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Archived: Meadow Green Requires improvement

The provider of this service changed - see new profile

Inspection Summary


Overall summary & rating

Requires improvement

Updated 20 September 2016

This inspection took place on 29 June and 12 July 2016. The visit on 29 June 2016 was unannounced and the visit on 12 July 2016 was announced.

We previously inspected the service on 08 and 10 January 2016 and at that time we found the registered provider was not meeting a number of Health and social Care Act regulations relating to person centred care; consent; managing risk; managing medicines; good governance and sufficient staffing, as well as failing to notify the Care Quality Commission (CQC) of safeguarding incidents or allegations.

After the last inspection we issued a warning notice for Regulation 17, good governance and told the registered provider to make improvements. The registered provider sent us an action plan telling us what they were going to do to make sure they were meeting the regulations. On this inspection we checked to see if improvements had been made.

Meadow Green is an extra care housing scheme registered to provide personal care, consisting of 53 one or two bedroom flats. People who live at Meadow Green have their own tenancies. The service also includes Meadow Green Lodge, a separate building of 10 flats which delivers specialist support to people living with Dementia. The extra care scheme has on-site care staff 24 hours a day. The building has an alarm service, lift, lounge, restaurant, garden, an activities room and hairdressing salon. The building is owned by Kirklees Council and managed by Pinnacle Housing, who were responsible for the alarm call system, cleaning, maintaining and security of the building and grounds. At the time of our inspection 29 people were receiving support with personal care.

The service did not have a registered manager in place. A registered manager is a person who has registered with the Care Quality Commission to manage the service. Like registered providers, they are ‘registered persons’. Registered persons have legal responsibility for meeting the requirements in the Health and Social Care Act 2008 and associated Regulations about how the service is run. The current manager had commenced employment with the service in April 2016 and had applied to register with CQC. At the time of this inspection the application had not been finalised.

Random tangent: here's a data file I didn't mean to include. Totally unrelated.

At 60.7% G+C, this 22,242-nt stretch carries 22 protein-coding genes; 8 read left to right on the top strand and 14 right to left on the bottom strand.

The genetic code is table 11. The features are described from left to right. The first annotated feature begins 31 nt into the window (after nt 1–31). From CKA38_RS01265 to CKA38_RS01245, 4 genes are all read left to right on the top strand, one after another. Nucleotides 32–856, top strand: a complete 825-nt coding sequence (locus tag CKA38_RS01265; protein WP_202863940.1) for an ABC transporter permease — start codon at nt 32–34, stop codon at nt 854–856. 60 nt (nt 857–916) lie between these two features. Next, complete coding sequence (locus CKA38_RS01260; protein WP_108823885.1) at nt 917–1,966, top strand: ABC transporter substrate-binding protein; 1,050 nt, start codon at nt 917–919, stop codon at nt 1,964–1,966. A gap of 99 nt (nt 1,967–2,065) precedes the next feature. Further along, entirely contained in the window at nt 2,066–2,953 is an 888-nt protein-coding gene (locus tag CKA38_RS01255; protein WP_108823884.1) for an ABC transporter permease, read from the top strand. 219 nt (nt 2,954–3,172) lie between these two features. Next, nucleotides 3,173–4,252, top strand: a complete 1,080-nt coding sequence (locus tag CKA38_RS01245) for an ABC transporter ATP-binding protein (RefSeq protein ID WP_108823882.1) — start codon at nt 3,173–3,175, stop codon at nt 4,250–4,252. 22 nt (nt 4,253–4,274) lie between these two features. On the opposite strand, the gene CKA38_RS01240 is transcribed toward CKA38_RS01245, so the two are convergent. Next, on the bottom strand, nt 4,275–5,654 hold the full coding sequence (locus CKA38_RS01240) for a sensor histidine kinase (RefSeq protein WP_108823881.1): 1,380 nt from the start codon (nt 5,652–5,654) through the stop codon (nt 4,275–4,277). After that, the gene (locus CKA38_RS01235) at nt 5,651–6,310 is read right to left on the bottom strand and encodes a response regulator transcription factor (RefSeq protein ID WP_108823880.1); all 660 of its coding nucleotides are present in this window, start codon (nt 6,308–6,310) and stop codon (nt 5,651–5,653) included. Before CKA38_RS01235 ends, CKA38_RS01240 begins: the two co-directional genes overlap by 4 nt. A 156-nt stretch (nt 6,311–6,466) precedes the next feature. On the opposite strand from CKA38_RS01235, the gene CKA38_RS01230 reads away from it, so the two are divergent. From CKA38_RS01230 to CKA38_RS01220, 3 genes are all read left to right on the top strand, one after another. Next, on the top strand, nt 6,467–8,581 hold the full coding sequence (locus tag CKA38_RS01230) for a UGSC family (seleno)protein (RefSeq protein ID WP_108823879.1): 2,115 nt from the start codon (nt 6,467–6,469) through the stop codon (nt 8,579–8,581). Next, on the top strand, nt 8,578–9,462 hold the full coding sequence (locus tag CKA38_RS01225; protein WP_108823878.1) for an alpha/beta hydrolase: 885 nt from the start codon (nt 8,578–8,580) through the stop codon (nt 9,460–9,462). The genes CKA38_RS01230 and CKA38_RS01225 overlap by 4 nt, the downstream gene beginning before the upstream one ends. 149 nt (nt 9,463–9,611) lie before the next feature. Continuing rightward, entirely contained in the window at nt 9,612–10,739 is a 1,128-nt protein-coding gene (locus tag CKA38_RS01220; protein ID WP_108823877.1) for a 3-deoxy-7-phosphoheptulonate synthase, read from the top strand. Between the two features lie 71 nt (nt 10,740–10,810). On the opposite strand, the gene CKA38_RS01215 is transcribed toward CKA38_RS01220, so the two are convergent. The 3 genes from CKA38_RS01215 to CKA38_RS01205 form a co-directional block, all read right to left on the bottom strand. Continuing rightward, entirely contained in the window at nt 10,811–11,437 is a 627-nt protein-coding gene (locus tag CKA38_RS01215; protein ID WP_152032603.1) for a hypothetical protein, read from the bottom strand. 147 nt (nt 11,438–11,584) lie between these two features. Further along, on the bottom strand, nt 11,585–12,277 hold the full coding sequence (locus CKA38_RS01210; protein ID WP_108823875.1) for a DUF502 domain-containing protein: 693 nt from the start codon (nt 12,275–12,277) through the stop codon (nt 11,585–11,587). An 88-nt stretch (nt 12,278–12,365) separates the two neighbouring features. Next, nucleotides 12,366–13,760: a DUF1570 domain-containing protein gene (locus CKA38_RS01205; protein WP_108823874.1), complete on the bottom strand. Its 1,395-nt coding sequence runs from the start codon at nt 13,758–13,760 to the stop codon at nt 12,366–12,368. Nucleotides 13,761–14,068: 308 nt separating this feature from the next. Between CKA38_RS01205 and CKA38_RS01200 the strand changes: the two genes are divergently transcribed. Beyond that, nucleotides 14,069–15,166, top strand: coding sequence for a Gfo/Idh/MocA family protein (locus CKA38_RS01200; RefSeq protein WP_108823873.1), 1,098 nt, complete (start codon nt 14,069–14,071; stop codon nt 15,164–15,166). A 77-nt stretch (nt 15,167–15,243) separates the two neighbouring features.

People who lived at Meadow Green told us they felt safe and said the service had improved greatly in recent months.

The registered provider showed us they had safe recruitment and selection procedures in place and vetted staff before they commenced employment with the service. However, the registered provider had not referred two staff members who were dismissed in November 2015 to the Disclosure and Barring Service (DBS) until May 2016. The DBS helps employers make safer recruitment decisions and reduces the risk of unsuitable people working with vulnerable groups. This was a breach of Regulation 19 of the Health and Social Care Act 2008 (Regulated Activities) Regulations 2014, fit and proper persons employed.